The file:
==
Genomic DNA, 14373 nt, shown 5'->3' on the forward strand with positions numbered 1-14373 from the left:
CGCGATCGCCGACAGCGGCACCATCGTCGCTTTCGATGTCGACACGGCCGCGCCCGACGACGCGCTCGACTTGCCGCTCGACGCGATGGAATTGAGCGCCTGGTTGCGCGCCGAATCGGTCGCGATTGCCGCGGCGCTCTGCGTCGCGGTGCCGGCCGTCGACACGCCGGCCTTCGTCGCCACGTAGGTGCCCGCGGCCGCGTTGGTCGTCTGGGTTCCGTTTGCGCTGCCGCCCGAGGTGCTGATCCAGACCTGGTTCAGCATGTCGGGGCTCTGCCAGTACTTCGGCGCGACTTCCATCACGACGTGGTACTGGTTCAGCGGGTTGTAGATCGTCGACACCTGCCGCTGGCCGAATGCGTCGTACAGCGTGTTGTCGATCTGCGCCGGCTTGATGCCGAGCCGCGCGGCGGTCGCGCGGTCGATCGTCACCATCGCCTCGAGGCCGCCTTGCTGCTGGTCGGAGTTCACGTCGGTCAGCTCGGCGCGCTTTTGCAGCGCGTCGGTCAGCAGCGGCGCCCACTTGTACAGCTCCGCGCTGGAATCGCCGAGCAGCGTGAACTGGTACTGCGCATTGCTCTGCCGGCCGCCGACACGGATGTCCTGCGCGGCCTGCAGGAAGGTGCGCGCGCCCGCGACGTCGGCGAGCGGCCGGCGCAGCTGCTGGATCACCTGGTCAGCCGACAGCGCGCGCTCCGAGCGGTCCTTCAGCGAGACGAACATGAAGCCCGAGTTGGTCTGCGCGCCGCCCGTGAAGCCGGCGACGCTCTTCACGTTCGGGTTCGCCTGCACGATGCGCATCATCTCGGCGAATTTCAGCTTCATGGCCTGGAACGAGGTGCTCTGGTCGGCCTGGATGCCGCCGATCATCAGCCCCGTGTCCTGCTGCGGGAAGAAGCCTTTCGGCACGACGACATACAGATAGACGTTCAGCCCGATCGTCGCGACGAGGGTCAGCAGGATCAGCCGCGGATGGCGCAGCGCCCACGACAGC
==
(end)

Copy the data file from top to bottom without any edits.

Genomic DNA, 14373 nt, shown 5'->3' on the forward strand with positions numbered 1-14373 from the left:
CGCGATCGCCGACAGCGGCACCATCGTCGCTTTCGATGTCGACACGGCCGCGCCCGACGACGCGCTCGACTTGCCGCTCGACGCGATGGAATTGAGCGCCTGGTTGCGCGCCGAATCGGTCGCGATTGCCGCGGCGCTCTGCGTCGCGGTGCCGGCCGTCGACACGCCGGCCTTCGTCGCCACGTAGGTGCCCGCGGCCGCGTTGGTCGTCTGGGTTCCGTTTGCGCTGCCGCCCGAGGTGCTGATCCAGACCTGGTTCAGCATGTCGGGGCTCTGCCAGTACTTCGGCGCGACTTCCATCACGACGTGGTACTGGTTCAGCGGGTTGTAGATCGTCGACACCTGCCGCTGGCCGAATGCGTCGTACAGCGTGTTGTCGATCTGCGCCGGCTTGATGCCGAGCCGCGCGGCGGTCGCGCGGTCGATCGTCACCATCGCCTCGAGGCCGCCTTGCTGCTGGTCGGAGTTCACGTCGGTCAGCTCGGCGCGCTTTTGCAGCGCGTCGGTCAGCAGCGGCGCCCACTTGTACAGCTCCGCGCTGGAATCGCCGAGCAGCGTGAACTGGTACTGCGCATTGCTCTGCCGGCCGCCGACACGGATGTCCTGCGCGGCCTGCAGGAAGGTGCGCGCGCCCGCGACGTCGGCGAGCGGCCGGCGCAGCTGCTGGATCACCTGGTCAGCCGACAGCGCGCGCTCCGAGCGGTCCTTCAGCGAGACGAACATGAAGCCCGAGTTGGTCTGCGCGCCGCCCGTGAAGCCGGCGACGCTCTTCACGTTCGGGTTCGCCTGCACGATGCGCATCATCTCGGCGAATTTCAGCTTCATGGCCTGGAACGAGGTGCTCTGGTCGGCCTGGATGCCGCCGATCATCAGCCCCGTGTCCTGCTGCGGGAAGAAGCCTTTCGGCACGACGACATACAGATAGACGTTCAGCCCGATCGTCGCGACGAGGGTCAGCAGGATCAGCCGCGGATGGCGCAGCGCCCACGACAGC